TIARA (Gr. n&pa), also called regnum, Iriregnum and corona, the papal crown, a bee-hive shaped, somewhat bulging headcovering, ornamented with three crowns (whence triregnum or "triple crown"). It has no sacral character, being solely the ensign of sovereign power (cf. Innocent III. Serm. vii. in S. Silvest: " Pontifex romanus in signum imperil utitur regno"), and is therefore never worn at liturgical functions, when the pope always wears the mitre. The tiara is first mentioned, under the name of camelaucum, in the Vita of Pope Constantine (d. 715), and next under the name of pileus phrygius or phrygium, or the Constitutum Conslantini, the so-called " Donation of Constantine." In the 9th century it appears in the gth Ordo of Mabillon in connexion with the description of the consecration of the pope. On papal coins it first appears on those of Sergius III. (d. 911) and then on those of Benedict VII. (d. 983). At Drawn by Father Joseph Braun, S.J.
Figure to illustrate the development of the Tiara, this period it was, according to the Ordo above mentioned, a sort of cap of white stuff, and helmet-shaped. Before the 9th century the tiara was certainly without any crown; any such ornament would not have been in keeping with the circumstances of the time, and seems also to be excluded by the terms of the Constitutum Constantini. It is quite uncertain when the crown was first added. It is true that Mabillon's 9th Ordo calls this head-gear regnum, but it appears to know nothing of a crown. The papal coins and a few pictures of the loth and nth centuries leave it doubtful whether the ornamental band at the lower edge of the tiara is intended to represent a crown or merely a decorative orphrey (aurifrisium). At the beginning of the 12th century, however, the papal tiara was already decorated with a circlet, as the Ordo of Benedict (c. 1140) and statements made by Bruno of Segni and Suger, abbot of St Denys, prove; but it is only in representations of the tiara dating from the late 13th century that the circlet appears as a regular spiked crown. The two pendants at the back of the tiara (caudae, infulae) are likewise only traceable to this period. The second circlet was added by Boniface VIII., as is proved by three statues executed during his lifetime (one in the Lateran church and two in the crypt of St Peter's). Perhaps this was due only to the pope's love of display, but possibly the two crowns were intended to symbolize Boniface's views as to the twofold nature of the papal authority. In the inventory of the papal treasury made in 1316 the tiara is described as having three crowns; the third must therefore have been added under Benedict XI. or Clement V. The monumental effigy of Benedict XI. in S. Domenico at Perugia still has a tiara with one circlet in the antique fashion of the 13th century; that of John XXII. showed only two crowns. The earliest monumental effigy of a pope giving an example of a triple-crowned tiara is now, therefore, that of Benedict XII. (d. 1342), of which the head is preserved in the museum at Avignon, while an effigy of the same pope in the crypt of St Peter's at Rome has a tiara with only two crowns. Since Benedict XII. the triple-crowned tiara has appeared regularly on the monuments of the popes. The crowns are essentially uniform, though the ornament varies (leaves or spikes).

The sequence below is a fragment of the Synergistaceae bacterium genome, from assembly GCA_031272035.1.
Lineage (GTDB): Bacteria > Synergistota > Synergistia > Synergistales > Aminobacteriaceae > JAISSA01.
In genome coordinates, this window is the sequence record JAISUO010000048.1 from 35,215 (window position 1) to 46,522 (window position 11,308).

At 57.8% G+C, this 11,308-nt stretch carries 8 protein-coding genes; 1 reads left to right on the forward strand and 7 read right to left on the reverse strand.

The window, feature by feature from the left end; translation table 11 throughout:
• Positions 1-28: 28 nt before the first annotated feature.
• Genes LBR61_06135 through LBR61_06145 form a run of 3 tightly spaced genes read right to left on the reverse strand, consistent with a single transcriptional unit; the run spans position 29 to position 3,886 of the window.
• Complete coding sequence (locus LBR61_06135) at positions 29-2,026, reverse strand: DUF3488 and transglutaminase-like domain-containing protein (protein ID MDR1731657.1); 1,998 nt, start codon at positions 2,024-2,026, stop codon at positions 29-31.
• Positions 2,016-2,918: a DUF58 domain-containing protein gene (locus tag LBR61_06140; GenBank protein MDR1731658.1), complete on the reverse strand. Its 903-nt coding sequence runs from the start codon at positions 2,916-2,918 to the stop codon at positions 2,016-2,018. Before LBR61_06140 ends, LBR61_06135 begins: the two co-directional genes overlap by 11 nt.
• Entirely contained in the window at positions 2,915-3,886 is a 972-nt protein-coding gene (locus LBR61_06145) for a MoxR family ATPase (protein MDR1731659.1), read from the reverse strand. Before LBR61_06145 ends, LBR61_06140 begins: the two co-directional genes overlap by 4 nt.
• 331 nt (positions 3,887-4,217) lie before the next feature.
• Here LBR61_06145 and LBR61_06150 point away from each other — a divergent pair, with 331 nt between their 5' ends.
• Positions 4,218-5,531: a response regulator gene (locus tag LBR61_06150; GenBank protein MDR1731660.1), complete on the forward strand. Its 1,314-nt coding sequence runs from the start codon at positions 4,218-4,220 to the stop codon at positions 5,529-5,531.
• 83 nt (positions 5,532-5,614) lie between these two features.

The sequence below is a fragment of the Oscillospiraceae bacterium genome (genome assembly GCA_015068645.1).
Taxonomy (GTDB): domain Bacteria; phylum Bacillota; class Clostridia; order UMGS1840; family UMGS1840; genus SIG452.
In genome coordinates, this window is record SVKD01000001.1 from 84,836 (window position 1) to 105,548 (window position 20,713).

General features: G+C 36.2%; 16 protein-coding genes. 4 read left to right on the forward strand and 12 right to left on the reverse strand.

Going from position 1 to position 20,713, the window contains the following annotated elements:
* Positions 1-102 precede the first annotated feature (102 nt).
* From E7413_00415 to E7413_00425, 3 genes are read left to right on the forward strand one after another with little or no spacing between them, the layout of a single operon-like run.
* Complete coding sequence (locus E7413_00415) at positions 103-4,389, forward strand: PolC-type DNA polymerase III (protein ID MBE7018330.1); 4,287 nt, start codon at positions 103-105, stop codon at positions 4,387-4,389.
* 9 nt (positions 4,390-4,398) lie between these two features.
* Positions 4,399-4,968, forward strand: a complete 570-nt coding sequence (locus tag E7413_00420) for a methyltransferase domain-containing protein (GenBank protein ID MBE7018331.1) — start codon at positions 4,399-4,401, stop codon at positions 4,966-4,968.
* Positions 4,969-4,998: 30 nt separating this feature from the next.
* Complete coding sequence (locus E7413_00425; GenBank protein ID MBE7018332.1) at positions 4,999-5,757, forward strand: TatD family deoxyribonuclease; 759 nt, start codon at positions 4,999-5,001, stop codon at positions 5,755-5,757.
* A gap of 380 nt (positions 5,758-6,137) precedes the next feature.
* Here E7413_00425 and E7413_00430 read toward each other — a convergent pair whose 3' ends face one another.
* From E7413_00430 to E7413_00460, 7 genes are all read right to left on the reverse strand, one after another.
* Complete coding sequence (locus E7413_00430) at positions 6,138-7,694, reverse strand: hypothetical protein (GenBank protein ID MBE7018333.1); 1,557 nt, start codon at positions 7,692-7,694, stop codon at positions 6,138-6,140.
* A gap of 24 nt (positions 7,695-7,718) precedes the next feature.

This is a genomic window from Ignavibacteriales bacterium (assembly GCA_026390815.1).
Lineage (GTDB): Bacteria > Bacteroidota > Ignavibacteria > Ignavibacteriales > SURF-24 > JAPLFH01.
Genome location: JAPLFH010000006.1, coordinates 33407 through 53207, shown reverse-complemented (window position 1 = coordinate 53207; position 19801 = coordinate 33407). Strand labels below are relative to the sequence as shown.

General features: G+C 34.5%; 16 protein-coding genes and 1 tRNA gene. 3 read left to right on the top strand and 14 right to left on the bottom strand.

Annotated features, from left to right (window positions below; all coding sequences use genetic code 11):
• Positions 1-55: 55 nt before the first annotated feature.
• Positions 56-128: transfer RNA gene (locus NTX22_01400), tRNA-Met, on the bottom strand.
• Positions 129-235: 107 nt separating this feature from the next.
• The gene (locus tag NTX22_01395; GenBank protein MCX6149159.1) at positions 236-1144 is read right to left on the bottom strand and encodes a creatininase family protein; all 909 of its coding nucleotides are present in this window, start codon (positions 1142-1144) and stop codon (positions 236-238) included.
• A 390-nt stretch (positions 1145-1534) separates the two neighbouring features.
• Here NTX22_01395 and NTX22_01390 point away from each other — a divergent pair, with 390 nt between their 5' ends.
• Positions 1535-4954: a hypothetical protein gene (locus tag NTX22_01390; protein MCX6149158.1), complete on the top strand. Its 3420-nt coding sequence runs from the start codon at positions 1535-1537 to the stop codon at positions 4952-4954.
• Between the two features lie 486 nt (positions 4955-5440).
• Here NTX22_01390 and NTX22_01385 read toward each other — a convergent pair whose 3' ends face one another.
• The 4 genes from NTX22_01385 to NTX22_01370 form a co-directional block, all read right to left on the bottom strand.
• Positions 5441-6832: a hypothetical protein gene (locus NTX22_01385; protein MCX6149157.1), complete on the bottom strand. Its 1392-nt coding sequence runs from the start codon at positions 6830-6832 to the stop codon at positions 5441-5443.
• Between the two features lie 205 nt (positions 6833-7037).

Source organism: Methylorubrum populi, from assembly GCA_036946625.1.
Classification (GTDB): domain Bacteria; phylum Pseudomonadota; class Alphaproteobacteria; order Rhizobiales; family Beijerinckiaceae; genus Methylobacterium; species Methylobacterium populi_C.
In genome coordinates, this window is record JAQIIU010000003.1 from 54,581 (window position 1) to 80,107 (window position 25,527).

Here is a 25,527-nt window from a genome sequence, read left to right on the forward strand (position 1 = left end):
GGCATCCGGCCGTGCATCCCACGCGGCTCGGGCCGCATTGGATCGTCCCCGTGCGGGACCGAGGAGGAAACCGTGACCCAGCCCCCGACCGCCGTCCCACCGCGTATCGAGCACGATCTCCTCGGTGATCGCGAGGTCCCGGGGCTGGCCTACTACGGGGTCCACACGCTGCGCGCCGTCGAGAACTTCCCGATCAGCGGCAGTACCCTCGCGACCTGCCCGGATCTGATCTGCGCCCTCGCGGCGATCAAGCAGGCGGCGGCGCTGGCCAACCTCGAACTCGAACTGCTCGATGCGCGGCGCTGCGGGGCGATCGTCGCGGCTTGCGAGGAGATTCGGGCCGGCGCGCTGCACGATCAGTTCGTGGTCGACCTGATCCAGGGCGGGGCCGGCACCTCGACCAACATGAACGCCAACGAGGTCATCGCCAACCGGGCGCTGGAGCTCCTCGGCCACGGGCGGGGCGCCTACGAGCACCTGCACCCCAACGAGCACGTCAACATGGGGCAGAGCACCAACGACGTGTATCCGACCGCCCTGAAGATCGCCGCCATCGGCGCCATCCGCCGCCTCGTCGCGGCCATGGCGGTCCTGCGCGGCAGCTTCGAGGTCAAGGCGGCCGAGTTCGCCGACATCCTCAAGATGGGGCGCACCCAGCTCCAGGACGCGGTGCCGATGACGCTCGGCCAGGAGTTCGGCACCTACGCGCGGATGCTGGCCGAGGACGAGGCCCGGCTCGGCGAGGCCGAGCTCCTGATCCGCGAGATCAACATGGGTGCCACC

Outside Rome it was still a considerable time before the triplecrowned tiara appeared in representations of the popes, and as late as the 15th century they are sometimes pictured with the singlecrowned tiara. The reason for the addition of the third crown is unknown. The symbolism now attached to the triple crown (authority over heaven, earth and hell, or the temporal power and the powers of binding and loosing) is certainly not the original explanation.
Several baseless hypotheses have been advanced as to the origin of the papal tiara. In all probability the camelaucum, the oldest form of the tiara, came into use under the Greek and Syrian popes of the 7th, or the beginning of the 8th century, perhaps even under Pope Constantine himself. The prototype of the camelaucum must undoubtedly be sought at Constantinople in the head-ornament forming part of the Byzantine court costume. (J. BRA.)
Note - this article incorporates content from Encyclopaedia Britannica, Eleventh Edition, (1910-1911)